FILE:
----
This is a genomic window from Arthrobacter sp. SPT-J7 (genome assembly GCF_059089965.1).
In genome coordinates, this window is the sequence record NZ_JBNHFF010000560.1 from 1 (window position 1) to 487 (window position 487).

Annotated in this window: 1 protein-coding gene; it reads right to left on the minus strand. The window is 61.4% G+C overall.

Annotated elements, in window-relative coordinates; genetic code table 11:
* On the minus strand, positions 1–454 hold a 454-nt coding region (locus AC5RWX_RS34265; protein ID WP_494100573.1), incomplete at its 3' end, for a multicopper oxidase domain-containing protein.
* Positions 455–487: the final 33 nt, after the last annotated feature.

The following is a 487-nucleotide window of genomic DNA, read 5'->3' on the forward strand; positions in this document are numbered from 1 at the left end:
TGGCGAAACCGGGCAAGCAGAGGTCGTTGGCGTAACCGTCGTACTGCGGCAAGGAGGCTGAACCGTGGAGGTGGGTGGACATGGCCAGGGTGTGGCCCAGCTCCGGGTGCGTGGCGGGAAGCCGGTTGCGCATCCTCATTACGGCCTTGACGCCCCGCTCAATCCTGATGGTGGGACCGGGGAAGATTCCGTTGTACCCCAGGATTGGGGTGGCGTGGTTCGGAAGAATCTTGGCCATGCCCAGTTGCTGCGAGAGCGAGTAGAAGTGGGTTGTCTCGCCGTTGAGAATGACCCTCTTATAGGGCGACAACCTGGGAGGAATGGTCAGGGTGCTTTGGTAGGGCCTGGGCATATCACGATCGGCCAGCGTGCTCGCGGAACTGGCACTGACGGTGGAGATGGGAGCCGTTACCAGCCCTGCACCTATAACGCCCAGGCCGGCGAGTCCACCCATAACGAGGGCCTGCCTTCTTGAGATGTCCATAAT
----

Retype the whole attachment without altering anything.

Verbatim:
This is a genomic window from Arthrobacter sp. SPT-J7 (genome assembly GCF_059089965.1).
In genome coordinates, this window is the sequence record NZ_JBNHFF010000560.1 from 1 (window position 1) to 487 (window position 487).

Annotated in this window: 1 protein-coding gene; it reads right to left on the minus strand. The window is 61.4% G+C overall.

Annotated elements, in window-relative coordinates; genetic code table 11:
* On the minus strand, positions 1–454 hold a 454-nt coding region (locus AC5RWX_RS34265; protein ID WP_494100573.1), incomplete at its 3' end, for a multicopper oxidase domain-containing protein.
* Positions 455–487: the final 33 nt, after the last annotated feature.

The following is a 487-nucleotide window of genomic DNA, read 5'->3' on the forward strand; positions in this document are numbered from 1 at the left end:
TGGCGAAACCGGGCAAGCAGAGGTCGTTGGCGTAACCGTCGTACTGCGGCAAGGAGGCTGAACCGTGGAGGTGGGTGGACATGGCCAGGGTGTGGCCCAGCTCCGGGTGCGTGGCGGGAAGCCGGTTGCGCATCCTCATTACGGCCTTGACGCCCCGCTCAATCCTGATGGTGGGACCGGGGAAGATTCCGTTGTACCCCAGGATTGGGGTGGCGTGGTTCGGAAGAATCTTGGCCATGCCCAGTTGCTGCGAGAGCGAGTAGAAGTGGGTTGTCTCGCCGTTGAGAATGACCCTCTTATAGGGCGACAACCTGGGAGGAATGGTCAGGGTGCTTTGGTAGGGCCTGGGCATATCACGATCGGCCAGCGTGCTCGCGGAACTGGCACTGACGGTGGAGATGGGAGCCGTTACCAGCCCTGCACCTATAACGCCCAGGCCGGCGAGTCCACCCATAACGAGGGCCTGCCTTCTTGAGATGTCCATAAT